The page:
A San Francisco Chronicle and NPR Best Book of the Year
The author of the acclaimed memoir The Suicide Index returns with a virtuosic collection of stories, each a stirring parable of the power of love and the impossibility of understanding it. Spanning centuries and continents, from eighteenth-century Vienna to contemporary America, Joan Wickersham shows, with uncanny exactitude, how we never really know what’s in someone else’s heart—or in our own.
Subtitled, "Seven Variations on a Love Story," each of the seven stories in this uneven collection is titled "The News from Spain" and makes ingenious use of that phrase somewhere in the narrative. A mother consigned to a nursing home and her adult daughter engage in an intricate dance of filial obligation after the mother's condition improves. At an all-boys school, a lone female student, 13, develops a friendship with her married Spanish teacher whose secret extracurricular activities will in time bring tragedy to the school. While being interviewed for a biography, the elderly widow of a long-dead race car driver is shocked by a confession from the biographer's wife. A married woman, for the amusement of a co-worker with whom she's in love, invents a story about a WWII-era doctor's relationship with two women. Although the stories are written with intelligence and acutely observed, some have overcomplicated framing devices, and there's not much variation throughout, making the concept feel more like a gimmick than a conceit that illuminates the characters' attempts to connect in a world of hidden desires.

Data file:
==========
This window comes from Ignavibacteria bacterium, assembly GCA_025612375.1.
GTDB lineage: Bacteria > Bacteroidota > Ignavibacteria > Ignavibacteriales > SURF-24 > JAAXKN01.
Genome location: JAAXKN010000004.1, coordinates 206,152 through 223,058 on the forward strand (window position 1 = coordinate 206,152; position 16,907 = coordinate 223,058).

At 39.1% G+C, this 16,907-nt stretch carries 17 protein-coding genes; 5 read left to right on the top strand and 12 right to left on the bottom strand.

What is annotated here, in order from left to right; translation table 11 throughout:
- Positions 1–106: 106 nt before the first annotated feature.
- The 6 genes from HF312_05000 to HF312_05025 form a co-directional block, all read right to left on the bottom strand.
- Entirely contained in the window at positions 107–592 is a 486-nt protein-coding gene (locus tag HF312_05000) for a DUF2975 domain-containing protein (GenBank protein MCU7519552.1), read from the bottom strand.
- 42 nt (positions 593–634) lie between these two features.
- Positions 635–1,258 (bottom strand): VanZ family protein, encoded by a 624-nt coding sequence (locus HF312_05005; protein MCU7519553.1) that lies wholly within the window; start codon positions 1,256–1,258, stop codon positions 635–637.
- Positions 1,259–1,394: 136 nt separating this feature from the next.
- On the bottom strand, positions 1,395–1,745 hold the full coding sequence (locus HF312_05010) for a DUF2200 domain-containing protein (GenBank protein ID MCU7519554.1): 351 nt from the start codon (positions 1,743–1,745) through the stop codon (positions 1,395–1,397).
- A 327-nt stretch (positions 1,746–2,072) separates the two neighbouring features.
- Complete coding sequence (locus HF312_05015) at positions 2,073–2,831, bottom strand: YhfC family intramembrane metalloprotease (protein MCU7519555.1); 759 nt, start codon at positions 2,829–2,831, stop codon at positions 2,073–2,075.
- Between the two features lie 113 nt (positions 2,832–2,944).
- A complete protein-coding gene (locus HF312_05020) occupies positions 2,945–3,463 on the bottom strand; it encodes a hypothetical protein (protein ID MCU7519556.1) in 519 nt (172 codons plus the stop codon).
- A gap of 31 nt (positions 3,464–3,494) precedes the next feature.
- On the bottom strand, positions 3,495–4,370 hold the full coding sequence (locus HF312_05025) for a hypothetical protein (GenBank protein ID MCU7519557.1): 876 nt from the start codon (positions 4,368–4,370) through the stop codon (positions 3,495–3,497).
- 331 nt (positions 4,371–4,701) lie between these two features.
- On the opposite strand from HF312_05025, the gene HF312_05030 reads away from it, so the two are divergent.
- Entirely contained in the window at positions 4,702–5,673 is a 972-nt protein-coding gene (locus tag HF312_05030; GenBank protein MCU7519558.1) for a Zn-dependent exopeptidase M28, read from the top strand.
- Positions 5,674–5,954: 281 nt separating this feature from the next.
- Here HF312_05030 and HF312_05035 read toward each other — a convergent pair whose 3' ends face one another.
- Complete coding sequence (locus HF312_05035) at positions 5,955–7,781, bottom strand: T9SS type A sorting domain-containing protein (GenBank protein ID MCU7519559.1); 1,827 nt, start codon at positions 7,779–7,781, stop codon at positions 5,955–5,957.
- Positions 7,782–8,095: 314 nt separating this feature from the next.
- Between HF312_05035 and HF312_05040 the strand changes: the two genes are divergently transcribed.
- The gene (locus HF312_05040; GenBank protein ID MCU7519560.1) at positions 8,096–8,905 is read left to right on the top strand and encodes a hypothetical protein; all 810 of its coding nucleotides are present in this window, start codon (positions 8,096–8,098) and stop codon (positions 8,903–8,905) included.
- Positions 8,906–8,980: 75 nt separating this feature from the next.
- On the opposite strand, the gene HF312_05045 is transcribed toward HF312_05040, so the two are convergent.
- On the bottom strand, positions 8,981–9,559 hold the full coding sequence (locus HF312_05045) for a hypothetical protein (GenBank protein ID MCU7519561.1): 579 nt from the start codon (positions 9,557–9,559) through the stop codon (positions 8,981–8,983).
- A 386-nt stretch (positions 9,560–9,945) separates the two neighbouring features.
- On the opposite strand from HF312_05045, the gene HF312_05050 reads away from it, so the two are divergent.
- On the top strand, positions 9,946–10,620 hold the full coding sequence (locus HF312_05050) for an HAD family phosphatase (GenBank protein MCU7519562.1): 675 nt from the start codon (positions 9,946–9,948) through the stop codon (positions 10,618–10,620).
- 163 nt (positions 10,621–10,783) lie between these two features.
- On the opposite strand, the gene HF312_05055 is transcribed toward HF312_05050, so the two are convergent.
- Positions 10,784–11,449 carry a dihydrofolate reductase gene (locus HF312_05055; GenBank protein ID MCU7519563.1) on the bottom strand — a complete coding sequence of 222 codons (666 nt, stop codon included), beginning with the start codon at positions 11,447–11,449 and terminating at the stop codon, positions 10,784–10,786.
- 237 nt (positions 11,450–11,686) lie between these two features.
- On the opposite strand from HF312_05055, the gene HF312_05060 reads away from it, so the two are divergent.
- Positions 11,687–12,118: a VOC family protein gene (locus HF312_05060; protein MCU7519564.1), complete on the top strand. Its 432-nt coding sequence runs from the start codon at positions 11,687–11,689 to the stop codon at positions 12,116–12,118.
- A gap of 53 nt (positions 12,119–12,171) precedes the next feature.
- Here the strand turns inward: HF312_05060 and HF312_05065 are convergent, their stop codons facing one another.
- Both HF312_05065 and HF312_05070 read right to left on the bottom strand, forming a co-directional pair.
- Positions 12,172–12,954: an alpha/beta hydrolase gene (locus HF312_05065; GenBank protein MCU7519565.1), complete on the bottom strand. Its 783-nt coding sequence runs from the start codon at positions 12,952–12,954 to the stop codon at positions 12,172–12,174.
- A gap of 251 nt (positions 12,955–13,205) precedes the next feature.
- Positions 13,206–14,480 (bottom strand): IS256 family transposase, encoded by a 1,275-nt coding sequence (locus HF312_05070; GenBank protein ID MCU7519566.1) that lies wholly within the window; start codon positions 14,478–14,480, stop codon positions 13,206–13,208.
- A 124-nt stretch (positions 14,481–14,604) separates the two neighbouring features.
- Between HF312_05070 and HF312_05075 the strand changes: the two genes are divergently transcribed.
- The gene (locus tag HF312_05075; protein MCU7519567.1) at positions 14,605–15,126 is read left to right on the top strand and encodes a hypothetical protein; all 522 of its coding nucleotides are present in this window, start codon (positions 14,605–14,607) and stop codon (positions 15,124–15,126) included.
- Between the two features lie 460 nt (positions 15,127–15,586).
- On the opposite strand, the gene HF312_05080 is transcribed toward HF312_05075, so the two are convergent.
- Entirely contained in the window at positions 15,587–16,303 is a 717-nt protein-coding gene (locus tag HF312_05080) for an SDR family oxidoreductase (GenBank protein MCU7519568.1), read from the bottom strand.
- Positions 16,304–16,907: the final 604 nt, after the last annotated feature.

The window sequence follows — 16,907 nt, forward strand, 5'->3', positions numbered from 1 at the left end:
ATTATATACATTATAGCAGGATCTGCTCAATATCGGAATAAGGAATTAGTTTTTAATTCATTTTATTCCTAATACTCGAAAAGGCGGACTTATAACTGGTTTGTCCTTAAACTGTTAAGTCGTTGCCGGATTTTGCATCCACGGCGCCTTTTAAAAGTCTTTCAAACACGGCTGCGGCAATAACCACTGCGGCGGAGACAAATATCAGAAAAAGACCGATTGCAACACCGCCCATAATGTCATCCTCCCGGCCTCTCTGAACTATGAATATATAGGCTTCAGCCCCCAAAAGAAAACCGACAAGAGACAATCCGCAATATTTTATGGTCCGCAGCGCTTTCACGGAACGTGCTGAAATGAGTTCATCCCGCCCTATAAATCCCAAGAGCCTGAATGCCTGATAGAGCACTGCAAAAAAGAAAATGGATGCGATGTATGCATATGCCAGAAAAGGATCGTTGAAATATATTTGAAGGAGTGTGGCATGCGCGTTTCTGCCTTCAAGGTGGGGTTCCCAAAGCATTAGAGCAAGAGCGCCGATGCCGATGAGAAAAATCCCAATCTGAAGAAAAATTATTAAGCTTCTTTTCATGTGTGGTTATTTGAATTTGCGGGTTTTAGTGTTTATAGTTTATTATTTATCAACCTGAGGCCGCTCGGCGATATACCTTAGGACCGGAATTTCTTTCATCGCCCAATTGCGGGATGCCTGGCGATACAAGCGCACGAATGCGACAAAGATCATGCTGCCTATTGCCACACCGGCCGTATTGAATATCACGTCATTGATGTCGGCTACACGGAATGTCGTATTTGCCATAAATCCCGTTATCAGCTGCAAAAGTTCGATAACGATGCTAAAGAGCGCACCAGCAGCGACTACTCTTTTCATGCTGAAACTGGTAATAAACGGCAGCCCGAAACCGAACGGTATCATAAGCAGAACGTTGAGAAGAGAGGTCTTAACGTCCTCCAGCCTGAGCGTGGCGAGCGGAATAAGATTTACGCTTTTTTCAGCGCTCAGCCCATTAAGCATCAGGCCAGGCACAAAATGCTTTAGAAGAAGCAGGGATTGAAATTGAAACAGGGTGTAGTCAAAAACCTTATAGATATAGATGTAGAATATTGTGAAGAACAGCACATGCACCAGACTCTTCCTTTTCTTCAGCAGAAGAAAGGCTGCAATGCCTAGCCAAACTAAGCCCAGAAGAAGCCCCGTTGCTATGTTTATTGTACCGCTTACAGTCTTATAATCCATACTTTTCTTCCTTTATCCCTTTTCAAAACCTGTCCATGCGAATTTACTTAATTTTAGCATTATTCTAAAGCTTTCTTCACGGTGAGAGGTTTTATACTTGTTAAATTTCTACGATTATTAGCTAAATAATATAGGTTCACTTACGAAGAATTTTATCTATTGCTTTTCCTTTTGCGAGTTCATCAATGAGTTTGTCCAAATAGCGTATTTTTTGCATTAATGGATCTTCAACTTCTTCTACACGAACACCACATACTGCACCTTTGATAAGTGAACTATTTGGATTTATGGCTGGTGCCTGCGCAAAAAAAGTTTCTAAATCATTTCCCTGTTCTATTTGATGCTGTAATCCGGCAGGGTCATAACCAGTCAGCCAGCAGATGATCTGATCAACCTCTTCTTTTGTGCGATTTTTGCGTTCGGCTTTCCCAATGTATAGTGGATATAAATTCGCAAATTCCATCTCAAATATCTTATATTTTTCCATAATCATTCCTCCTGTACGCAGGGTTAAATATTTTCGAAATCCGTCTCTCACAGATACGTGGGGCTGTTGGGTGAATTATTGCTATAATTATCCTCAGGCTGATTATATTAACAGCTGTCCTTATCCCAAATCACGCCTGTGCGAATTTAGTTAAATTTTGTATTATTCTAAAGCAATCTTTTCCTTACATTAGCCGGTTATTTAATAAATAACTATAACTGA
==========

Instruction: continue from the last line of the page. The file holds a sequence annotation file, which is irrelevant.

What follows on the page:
I enjoyed these lovely stories. Several of them could be novels.
This is a wonderful, thoughtful book
I don't usually read love stories because I think of them as overly simplistic, but this collection of stories, made me rethink that. The News From Spain conveys love in all of the complexity and ambivalence and joy and heartbreak that is possible - and all while being completely believable and real. The observations that the author (Joan Wickersham) makes are subtle and bittersweet and very wise. This is one of the best books of the year. It is also a very beautiful physical book - the cover and the production values make it a great book to hold in your hand, but whether you buy the physical paper or read it on a Kindle, I recommend it unstintingly and enthusiastically.